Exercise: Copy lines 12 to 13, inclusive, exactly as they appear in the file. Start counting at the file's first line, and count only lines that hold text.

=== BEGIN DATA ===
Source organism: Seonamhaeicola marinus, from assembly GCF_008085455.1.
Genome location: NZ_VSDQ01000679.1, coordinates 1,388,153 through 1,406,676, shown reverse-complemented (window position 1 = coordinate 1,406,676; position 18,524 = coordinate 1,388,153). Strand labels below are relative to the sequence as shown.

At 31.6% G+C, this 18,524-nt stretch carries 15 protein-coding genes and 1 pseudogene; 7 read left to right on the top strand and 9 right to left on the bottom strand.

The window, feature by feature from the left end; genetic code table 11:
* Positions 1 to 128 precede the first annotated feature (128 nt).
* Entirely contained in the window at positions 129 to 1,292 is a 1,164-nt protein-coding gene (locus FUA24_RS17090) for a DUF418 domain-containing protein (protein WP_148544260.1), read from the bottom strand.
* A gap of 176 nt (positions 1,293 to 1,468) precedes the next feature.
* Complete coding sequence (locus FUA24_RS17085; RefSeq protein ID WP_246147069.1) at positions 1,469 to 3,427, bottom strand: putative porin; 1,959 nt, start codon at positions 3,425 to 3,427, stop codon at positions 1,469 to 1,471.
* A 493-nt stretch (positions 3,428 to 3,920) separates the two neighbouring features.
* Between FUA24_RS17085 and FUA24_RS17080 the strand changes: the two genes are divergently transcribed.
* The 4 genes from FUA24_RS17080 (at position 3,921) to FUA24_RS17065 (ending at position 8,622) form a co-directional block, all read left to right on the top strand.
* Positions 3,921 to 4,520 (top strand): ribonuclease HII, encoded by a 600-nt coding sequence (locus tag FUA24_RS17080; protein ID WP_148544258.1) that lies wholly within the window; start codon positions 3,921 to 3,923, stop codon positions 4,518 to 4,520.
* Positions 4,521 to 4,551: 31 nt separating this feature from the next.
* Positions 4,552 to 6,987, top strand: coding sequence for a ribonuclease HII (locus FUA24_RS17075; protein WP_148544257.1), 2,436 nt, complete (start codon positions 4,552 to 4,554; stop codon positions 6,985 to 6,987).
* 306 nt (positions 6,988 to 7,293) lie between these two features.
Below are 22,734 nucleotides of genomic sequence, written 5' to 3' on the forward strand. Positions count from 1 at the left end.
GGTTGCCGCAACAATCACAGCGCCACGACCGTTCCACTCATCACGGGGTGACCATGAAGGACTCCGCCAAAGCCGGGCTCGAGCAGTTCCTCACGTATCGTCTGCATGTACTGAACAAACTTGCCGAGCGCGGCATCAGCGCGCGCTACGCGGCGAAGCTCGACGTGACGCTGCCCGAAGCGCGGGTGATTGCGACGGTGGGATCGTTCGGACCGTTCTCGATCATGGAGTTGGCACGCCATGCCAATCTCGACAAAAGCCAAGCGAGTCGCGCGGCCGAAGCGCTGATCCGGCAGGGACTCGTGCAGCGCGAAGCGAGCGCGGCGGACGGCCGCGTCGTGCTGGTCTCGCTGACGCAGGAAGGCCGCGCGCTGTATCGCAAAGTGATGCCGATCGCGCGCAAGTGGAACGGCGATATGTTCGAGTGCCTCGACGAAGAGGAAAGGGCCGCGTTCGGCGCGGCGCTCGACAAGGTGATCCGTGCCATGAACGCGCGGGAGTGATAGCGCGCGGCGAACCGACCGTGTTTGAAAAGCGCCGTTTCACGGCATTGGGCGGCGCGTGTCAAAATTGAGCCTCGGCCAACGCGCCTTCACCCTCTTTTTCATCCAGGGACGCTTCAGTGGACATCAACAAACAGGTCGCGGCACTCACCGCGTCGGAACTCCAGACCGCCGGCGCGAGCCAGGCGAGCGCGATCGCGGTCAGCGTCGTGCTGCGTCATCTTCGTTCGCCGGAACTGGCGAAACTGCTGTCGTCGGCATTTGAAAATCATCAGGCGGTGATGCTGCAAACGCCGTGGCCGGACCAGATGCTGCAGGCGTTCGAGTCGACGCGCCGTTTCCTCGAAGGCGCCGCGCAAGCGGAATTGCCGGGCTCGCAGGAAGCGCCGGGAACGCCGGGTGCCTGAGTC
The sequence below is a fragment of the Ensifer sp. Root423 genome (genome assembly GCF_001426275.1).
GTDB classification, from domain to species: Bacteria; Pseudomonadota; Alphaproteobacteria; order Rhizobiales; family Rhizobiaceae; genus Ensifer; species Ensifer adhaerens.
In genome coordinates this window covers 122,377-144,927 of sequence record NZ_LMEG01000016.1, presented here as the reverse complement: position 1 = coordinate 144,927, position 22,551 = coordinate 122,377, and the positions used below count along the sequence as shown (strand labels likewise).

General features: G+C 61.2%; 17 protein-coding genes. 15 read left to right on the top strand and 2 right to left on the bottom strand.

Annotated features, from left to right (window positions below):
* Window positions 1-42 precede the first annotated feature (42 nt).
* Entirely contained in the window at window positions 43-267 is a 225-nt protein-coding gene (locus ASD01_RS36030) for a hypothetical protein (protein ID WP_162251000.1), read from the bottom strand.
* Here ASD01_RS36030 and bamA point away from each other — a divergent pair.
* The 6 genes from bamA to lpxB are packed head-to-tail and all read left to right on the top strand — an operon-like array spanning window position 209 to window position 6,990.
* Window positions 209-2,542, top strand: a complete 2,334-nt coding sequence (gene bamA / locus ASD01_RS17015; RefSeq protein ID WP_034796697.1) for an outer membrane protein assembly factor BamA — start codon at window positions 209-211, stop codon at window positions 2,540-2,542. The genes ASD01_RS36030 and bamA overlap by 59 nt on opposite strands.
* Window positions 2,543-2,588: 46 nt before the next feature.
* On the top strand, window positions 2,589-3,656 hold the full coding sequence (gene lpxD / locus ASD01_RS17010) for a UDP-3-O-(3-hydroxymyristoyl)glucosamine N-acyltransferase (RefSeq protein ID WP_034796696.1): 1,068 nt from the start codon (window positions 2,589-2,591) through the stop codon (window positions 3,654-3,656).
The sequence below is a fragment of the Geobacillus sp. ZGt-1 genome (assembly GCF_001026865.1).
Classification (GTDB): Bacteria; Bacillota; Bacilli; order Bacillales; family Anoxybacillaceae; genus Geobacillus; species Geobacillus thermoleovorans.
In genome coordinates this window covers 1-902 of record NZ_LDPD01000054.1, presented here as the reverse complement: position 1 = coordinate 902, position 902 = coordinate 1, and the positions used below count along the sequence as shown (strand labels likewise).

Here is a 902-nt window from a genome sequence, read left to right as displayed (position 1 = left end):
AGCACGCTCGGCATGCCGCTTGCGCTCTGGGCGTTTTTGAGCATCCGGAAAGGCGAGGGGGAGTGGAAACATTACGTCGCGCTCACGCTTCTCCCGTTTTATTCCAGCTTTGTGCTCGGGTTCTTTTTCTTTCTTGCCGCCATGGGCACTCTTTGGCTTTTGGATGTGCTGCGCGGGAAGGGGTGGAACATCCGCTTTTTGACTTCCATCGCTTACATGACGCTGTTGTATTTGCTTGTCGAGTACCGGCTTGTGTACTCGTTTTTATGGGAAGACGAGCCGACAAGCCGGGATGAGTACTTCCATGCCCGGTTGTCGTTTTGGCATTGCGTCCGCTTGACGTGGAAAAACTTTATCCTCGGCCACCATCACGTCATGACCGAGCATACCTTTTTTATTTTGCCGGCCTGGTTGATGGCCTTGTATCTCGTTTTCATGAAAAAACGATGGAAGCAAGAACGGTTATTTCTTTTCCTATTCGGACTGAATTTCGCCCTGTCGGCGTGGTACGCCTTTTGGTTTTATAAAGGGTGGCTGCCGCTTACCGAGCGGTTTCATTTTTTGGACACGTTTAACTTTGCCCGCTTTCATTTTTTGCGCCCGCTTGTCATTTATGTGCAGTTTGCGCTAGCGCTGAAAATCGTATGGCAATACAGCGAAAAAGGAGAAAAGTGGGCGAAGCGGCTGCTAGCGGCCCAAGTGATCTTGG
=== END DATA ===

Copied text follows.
* Positions 3,921 to 4,520 (top strand): ribonuclease HII, encoded by a 600-nt coding sequence (locus tag FUA24_RS17080; protein ID WP_148544258.1) that lies wholly within the window; start codon positions 3,921 to 3,923, stop codon positions 4,518 to 4,520.
* Positions 4,521 to 4,551: 31 nt separating this feature from the next.